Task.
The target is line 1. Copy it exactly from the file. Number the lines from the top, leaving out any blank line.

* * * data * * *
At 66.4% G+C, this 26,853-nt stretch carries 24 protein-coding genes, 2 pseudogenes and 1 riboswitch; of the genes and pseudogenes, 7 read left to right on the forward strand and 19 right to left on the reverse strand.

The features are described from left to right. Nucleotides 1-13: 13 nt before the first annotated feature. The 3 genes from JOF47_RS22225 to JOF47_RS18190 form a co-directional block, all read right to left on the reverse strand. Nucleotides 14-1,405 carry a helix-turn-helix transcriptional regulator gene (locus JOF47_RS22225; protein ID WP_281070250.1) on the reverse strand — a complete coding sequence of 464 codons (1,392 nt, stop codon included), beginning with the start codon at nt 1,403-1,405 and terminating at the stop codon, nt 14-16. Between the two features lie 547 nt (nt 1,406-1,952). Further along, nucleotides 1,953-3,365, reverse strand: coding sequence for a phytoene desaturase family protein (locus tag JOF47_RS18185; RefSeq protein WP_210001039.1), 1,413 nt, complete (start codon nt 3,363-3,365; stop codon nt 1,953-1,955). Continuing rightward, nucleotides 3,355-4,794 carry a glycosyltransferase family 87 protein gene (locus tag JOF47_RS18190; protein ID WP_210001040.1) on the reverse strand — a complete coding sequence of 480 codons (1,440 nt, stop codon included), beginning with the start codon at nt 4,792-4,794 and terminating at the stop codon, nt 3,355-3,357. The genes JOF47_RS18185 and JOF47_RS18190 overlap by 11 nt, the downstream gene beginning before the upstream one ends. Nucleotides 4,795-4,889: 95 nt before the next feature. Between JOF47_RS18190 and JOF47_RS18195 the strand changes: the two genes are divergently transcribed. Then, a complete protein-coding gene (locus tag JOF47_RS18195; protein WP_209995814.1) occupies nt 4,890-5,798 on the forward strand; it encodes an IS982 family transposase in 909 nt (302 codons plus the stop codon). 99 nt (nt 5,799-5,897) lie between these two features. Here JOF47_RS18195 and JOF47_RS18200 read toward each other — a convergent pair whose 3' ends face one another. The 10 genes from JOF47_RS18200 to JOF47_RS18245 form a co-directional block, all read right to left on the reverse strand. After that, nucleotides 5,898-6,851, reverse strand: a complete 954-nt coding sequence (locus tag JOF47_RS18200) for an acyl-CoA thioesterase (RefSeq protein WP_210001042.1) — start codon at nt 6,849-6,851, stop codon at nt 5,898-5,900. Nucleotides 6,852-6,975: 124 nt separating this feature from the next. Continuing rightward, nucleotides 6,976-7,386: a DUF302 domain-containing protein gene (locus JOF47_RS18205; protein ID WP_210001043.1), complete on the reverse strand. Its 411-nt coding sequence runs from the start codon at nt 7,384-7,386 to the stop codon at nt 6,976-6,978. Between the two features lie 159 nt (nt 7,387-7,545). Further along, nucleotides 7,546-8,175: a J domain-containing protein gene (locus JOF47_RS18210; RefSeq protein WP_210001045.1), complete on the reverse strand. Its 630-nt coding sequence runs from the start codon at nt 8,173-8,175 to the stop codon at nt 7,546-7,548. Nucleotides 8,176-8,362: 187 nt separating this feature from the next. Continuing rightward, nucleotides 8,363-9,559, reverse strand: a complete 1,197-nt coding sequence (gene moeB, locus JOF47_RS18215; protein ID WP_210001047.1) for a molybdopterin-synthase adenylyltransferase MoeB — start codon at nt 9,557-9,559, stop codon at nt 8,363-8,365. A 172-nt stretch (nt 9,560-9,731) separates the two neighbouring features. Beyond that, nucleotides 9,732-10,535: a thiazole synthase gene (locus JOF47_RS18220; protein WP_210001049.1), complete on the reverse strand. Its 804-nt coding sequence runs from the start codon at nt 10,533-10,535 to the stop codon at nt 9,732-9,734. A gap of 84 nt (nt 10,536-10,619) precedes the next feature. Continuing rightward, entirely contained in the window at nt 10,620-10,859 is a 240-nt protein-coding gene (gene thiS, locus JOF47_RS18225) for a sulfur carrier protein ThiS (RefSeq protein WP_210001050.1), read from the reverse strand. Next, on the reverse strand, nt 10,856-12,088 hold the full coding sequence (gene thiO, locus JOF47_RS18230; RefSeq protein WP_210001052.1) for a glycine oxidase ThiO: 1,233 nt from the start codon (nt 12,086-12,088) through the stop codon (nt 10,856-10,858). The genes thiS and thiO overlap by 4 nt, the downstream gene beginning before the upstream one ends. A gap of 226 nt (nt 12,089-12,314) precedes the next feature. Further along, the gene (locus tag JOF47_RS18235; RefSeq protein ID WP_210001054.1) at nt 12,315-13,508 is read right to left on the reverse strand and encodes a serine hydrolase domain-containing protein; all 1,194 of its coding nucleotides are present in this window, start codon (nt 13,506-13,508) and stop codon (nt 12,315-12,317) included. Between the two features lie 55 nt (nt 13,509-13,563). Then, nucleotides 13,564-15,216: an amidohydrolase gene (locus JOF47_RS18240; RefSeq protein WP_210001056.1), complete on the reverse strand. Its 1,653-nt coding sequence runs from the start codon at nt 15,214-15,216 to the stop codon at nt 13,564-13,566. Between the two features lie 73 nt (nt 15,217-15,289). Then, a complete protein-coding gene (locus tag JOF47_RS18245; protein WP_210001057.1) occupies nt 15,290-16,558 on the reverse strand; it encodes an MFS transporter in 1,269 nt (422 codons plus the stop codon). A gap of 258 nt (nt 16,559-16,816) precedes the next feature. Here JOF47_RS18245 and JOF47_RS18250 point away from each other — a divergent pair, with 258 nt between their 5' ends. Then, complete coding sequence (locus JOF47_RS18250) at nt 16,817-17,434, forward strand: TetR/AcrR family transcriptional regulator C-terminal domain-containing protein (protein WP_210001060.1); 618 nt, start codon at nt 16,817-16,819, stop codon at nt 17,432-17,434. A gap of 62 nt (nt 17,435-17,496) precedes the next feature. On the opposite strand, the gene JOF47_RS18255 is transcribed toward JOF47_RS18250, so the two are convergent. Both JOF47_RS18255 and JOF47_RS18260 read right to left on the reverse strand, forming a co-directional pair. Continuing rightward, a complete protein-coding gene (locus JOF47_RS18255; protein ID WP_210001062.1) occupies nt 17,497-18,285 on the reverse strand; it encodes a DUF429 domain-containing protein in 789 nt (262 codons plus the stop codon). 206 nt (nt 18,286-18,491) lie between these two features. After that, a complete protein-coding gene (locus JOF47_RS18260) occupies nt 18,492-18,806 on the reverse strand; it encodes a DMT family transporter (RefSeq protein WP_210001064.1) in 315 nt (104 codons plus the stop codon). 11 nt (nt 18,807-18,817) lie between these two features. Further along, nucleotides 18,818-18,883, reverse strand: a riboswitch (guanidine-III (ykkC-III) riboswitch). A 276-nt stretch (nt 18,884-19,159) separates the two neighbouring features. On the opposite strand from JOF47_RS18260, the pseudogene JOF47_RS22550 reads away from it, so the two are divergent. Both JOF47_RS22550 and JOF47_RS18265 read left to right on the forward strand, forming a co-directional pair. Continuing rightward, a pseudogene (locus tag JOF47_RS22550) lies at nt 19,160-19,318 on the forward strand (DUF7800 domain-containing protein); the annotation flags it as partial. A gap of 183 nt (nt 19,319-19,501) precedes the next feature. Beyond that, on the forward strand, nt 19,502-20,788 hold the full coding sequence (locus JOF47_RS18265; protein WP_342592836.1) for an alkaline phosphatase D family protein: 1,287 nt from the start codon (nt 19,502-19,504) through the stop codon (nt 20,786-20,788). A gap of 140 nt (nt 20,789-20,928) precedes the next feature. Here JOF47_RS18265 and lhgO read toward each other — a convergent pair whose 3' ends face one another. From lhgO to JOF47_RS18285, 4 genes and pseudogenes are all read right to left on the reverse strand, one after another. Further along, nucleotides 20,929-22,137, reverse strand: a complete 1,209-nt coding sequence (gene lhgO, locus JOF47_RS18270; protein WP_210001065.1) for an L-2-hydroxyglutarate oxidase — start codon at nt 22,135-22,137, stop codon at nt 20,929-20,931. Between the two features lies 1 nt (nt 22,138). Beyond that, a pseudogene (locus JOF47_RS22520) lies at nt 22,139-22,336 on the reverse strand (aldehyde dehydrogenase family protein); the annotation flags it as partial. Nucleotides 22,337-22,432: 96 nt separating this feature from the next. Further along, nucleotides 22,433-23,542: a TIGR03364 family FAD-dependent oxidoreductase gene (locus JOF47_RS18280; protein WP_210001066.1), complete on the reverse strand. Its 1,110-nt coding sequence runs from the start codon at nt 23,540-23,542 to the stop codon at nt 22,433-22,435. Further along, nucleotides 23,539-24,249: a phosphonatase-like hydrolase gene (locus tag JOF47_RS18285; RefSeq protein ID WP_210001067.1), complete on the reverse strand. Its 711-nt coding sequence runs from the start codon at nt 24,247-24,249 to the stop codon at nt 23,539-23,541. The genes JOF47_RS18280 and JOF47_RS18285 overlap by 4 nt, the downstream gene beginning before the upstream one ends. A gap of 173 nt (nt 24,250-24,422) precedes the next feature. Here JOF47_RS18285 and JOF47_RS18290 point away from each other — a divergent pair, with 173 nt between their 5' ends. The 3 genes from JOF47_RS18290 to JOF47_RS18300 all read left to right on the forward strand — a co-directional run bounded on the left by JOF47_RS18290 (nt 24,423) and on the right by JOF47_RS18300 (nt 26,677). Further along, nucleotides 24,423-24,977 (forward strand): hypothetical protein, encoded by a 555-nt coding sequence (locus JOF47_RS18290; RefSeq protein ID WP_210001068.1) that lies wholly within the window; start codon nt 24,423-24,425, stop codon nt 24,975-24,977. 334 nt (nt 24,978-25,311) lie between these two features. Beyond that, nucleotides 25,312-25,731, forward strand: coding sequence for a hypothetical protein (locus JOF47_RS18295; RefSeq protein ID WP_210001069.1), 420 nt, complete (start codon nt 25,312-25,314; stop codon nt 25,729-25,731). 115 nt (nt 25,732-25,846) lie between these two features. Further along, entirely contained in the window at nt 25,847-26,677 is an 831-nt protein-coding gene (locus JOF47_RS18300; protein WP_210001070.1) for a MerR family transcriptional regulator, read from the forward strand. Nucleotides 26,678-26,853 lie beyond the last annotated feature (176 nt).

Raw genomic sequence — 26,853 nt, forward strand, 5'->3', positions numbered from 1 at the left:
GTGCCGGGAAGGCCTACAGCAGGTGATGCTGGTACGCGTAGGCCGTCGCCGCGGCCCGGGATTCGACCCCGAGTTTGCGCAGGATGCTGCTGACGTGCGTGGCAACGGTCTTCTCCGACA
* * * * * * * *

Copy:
At 66.4% G+C, this 26,853-nt stretch carries 24 protein-coding genes, 2 pseudogenes and 1 riboswitch; of the genes and pseudogenes, 7 read left to right on the forward strand and 19 right to left on the reverse strand.